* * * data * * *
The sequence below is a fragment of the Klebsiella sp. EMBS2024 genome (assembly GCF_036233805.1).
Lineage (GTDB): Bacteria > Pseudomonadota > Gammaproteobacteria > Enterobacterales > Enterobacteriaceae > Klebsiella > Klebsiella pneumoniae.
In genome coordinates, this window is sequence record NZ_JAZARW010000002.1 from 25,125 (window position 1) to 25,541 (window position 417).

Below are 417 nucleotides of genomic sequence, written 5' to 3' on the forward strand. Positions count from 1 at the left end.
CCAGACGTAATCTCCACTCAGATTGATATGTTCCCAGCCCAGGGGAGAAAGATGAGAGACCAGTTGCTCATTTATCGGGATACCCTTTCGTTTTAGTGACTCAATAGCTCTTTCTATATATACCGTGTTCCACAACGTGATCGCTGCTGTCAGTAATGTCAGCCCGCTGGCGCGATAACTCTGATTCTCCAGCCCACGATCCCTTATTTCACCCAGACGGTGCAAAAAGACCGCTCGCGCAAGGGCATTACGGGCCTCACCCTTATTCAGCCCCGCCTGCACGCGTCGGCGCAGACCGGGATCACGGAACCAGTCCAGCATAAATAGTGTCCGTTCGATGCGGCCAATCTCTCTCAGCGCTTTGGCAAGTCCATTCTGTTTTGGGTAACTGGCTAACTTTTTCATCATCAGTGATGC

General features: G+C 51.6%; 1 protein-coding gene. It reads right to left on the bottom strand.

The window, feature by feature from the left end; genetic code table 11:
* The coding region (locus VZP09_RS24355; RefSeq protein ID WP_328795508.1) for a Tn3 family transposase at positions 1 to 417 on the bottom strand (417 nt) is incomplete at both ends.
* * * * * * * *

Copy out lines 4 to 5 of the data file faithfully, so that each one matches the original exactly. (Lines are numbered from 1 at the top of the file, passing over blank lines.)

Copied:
Below are 417 nucleotides of genomic sequence, written 5' to 3' on the forward strand. Positions count from 1 at the left end.
CCAGACGTAATCTCCACTCAGATTGATATGTTCCCAGCCCAGGGGAGAAAGATGAGAGACCAGTTGCTCATTTATCGGGATACCCTTTCGTTTTAGTGACTCAATAGCTCTTTCTATATATACCGTGTTCCACAACGTGATCGCTGCTGTCAGTAATGTCAGCCCGCTGGCGCGATAACTCTGATTCTCCAGCCCACGATCCCTTATTTCACCCAGACGGTGCAAAAAGACCGCTCGCGCAAGGGCATTACGGGCCTCACCCTTATTCAGCCCCGCCTGCACGCGTCGGCGCAGACCGGGATCACGGAACCAGTCCAGCATAAATAGTGTCCGTTCGATGCGGCCAATCTCTCTCAGCGCTTTGGCAAGTCCATTCTGTTTTGGGTAACTGGCTAACTTTTTCATCATCAGTGATGC